Alvarez-Gonzalez C, Adams
A, Mathews J, Turner BP, Giovannoni G, Baker D, Schmierer K.
Ann Clin Transl Neurol 17 May 2017
PLEASE READ IT IS OPEN ACCESS (CLICK ON THE TITLE)
following cessation of disease modifying treatment (DMT) has been reported in
people with both relapsing and progressive multiple sclerosis (pwRMS, pwPMS)
questioning strict separation between these two phenotypes. While licensed DMT
is available for pwRMS to counter rebound disease, no such option exists for
pwPMS. We report on a pwPMS who developed rebound disease, with 45
Gadolinium-enhancing lesions on T1 weighted MRI brain, within 6 months after
fingolimod 0.5 mg/day was stopped. Treatment with a short course of
subcutaneous cladribine 60 mg led to effective suppression of inflammatory
activity and partial recovery with no short-term safety issues or adverse
We have been accused of
beating the drum for cladribine a little too often. However, please read this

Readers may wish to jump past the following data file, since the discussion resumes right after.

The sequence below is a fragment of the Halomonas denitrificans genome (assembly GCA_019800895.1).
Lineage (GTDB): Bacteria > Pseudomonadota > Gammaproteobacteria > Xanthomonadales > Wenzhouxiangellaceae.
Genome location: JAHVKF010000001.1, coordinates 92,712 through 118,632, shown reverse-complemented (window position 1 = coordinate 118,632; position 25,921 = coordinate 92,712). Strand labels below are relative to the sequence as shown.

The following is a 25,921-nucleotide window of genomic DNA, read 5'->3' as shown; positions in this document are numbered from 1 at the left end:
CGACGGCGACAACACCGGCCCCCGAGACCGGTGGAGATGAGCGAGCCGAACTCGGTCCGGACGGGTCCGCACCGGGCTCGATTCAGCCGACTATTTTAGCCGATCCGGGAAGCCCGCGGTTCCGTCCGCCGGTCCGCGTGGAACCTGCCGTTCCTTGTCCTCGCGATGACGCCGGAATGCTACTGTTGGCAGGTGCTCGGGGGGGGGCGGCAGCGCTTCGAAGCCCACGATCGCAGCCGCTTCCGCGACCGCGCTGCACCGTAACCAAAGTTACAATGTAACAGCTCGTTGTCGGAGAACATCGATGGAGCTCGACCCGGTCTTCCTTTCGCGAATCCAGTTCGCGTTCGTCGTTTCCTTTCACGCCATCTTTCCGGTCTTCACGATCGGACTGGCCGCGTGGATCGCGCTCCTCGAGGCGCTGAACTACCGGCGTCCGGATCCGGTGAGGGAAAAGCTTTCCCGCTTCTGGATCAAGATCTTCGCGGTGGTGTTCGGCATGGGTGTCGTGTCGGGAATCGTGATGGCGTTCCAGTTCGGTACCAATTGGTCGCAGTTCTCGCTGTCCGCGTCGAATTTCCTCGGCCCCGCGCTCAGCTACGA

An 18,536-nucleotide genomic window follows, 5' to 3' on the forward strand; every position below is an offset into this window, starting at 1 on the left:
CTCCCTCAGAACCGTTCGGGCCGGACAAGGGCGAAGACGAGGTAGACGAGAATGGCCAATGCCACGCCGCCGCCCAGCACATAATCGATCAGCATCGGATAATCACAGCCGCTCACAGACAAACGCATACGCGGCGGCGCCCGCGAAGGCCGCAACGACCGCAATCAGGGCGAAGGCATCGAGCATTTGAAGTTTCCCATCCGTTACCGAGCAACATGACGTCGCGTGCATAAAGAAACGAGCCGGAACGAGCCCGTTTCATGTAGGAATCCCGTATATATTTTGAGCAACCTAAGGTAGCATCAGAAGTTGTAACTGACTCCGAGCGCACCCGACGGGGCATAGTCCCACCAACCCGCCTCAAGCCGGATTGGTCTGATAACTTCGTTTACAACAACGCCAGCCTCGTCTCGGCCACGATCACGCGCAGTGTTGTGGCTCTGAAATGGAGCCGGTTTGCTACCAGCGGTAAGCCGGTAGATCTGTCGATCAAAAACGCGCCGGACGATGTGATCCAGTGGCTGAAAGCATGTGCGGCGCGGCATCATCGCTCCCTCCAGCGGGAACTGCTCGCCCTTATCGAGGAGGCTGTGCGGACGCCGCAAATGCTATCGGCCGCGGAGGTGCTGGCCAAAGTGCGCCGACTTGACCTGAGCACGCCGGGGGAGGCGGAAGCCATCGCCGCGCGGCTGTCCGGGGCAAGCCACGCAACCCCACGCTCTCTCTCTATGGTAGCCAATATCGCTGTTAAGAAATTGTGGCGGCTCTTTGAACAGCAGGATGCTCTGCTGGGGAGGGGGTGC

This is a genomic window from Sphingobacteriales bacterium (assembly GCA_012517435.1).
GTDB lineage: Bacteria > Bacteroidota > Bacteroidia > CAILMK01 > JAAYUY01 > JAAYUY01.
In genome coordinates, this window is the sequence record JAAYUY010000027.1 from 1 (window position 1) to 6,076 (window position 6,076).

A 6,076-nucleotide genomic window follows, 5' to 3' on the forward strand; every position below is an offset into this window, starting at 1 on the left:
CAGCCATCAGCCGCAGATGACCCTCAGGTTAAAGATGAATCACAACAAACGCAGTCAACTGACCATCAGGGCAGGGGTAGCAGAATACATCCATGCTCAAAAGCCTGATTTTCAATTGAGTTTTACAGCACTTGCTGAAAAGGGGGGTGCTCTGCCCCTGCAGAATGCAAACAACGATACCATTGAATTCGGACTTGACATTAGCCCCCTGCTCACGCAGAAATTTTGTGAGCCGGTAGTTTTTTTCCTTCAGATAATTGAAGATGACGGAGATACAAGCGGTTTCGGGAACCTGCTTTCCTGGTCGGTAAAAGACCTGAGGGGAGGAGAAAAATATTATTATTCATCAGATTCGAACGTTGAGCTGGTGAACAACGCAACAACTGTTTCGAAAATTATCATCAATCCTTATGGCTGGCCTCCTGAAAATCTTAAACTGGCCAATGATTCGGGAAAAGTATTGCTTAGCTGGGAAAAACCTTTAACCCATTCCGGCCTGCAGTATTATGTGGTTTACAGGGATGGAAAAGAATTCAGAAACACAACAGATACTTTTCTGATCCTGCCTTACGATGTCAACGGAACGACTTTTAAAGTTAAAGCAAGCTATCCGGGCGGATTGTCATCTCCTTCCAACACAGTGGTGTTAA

case of one of my patients, consider the alternatives, and you may agree there
aren't many with a comparable risk:benefit profile. The arguments are detailed in
There are a few lessons
beyond the effect of the drug used such as:
(i) Even in somebody
with the clinical phenotype "primary progressive" MS, the principal
mode of disability accrual may be through inflammatory lesions that look no
different on MRI from relapsing MS.
(ii) Based on this and
previous reports one should be very careful stopping a DMT known to be
effective in relapsing MS, even when efficacy in the trial (INFORMS) was not
significant *on the cohort level*. In our case, my impression would certainly be
that fingolimod did work.
Unfortunately, our acknowledgement appears
to have been lost in the course of proof editing the paper: We would like to
thank Novartis for letting us use the clinical data of this participant, and for providing the lymphocyte counts, acquired during INFORMS.